Decreasing extra audio input provides a focused learning environment.

Real-world Math

When teachers connect math to the students' world, students see how math is relevant and applicable to their daily lives.

Reciprocal Teaching

Students deepen their understanding and gain confidence in their learning when they explain to and receive feedback from others.

Reflect on Learning

Providing space and time for students to reflect is critical for moving what they have learned into Long-term Memory.

Response Devices

Response devices boost engagement by encouraging all students to answer every question.

Rich Resources: Audio & Braille

Math games and manipulatives for vision differences support math development for learners with visual needs.

Rich Resources: Children's Literature

Children's literature can be a welcoming way to help students learn math vocabulary and concepts.

Rich Resources: Diversity

Multicultural resources, such as posters with different types of people and word problems based in different settings, allow all students to see themselves in their math work.

Self-instructions

When students engage in a dialogue with themselves, they are able to orient, organize, and focus their thinking.

Self-monitoring

When students monitor their comprehension, behavior, or use of strategies, they build their Metacognition.

Self-reinforcement

When students give themselves positive self-statements after reaching a goal, they acknowledge their progress and reward their small successes.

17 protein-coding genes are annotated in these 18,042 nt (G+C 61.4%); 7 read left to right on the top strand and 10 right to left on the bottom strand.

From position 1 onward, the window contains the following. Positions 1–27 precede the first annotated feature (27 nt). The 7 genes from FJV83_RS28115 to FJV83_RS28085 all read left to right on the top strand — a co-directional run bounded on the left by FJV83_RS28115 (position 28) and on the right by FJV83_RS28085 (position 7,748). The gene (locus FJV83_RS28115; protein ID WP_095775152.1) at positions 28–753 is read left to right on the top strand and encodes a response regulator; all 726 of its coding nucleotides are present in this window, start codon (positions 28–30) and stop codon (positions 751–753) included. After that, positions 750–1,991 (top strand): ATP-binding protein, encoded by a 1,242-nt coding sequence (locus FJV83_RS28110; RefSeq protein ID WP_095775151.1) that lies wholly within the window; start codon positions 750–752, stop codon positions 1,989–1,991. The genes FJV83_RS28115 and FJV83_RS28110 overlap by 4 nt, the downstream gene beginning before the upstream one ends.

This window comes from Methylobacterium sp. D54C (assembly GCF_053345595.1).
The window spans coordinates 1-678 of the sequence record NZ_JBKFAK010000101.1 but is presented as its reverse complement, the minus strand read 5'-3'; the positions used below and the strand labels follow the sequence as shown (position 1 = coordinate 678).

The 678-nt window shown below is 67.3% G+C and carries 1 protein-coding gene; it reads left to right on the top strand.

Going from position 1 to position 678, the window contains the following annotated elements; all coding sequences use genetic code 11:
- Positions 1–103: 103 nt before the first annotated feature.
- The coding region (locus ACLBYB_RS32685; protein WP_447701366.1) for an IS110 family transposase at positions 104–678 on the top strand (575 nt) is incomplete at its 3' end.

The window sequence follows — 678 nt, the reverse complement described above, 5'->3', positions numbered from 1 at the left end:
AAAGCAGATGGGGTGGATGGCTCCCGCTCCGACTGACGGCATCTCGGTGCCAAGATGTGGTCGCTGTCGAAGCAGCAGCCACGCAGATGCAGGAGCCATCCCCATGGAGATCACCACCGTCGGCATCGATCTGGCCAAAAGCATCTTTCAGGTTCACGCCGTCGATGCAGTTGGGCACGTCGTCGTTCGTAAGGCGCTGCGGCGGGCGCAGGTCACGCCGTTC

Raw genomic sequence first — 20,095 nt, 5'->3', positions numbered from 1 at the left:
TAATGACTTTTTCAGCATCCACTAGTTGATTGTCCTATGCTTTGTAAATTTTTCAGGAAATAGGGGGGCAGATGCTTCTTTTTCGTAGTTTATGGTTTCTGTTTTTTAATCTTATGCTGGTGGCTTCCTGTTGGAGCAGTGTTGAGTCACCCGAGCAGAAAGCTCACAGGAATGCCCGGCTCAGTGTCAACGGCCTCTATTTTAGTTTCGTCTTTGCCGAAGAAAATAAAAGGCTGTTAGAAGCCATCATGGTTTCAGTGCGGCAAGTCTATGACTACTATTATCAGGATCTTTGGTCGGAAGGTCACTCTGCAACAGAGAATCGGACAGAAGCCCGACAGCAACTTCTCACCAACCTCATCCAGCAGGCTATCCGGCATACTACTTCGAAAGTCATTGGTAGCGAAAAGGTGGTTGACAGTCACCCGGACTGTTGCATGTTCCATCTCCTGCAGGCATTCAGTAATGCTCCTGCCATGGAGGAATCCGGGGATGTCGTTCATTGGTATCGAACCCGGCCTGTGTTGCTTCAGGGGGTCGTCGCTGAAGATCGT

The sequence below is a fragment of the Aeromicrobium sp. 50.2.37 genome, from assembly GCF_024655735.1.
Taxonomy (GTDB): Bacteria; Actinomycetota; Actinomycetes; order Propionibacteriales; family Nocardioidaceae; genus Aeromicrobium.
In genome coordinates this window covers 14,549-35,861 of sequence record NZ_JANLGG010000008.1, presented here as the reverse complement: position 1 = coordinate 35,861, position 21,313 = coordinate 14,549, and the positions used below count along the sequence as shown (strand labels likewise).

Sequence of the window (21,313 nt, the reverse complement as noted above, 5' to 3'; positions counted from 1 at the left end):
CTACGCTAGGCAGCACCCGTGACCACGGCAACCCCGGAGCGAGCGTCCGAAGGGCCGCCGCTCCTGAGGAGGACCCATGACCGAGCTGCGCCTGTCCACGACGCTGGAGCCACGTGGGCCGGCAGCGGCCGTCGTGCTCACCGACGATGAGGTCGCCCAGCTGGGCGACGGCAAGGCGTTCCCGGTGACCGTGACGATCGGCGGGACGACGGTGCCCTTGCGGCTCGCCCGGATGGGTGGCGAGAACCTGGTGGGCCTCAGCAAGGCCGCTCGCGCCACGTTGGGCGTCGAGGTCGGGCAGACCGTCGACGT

Sensory Stimulation

Incorporating multiple senses with strategies like chewing gum, using a fidget, and sitting on a ball chair supports focus and Attention.

Sentence Frames

Sentence frames or stems can serve as language support to enrich students' participation in academic discussions.

Sound Level

Providing ways for students to adjust sound level supports individual auditory needs.

Sound-blocking Devices

Using earplugs or headphones can increase focus and comfort.

Student Choice

Providing students a voice in their learning is critical for making learning meaningful.

Student-generated Problems

When students create their own number and word problems, they connect math concepts to their background knowledge and lived experiences.

Temperature

Providing ways for students to meet their individual temperature needs supports focus and Self-regulation.

Text-to-speech Software

Transforming written text into audio activates different parts of the brain to support learning.

Think-Pair-Share

Students deepen their math understanding as they use and hear others use specific math language in informal ways.

Think-alouds

When students explain their thinking process aloud, they recognize the strategies they use and solidify their understanding.

Tossing Activity

Tossing a ball, beanbag, dice, or other small object activates physical focus in support of mental focus.

Uncluttered Environment

Spaces that are structured, organized, and clean provide increased room for collaboration and active learning.

Untimed Tests

Untimed tests provide students the opportunity to flexibly and productively work with numbers, further developing their problem-solving abilities.

Verbal Repetition

Having students verbally repeat information such as instructions ensures they have heard and supports remembering.

Videos

Providing visuals to introduce, support, or review instruction activates more cognitive processes to support learning.

Visual Reading Aids

Visual supports, like text magnification, colored overlays, and guided reading strip, help students focus and properly track as they read.

Wait Time

Wait time, or think time, of three or more seconds after posing a question increases how many students volunteer and the length and accuracy of their responses.

Word Walls

A word wall helps build the Math Communication and vocabulary skills that are necessary for problem solving.

Worked Examples

Analyzing and discussing solved problems helps students develop a deeper understanding of abstract mathematical processes.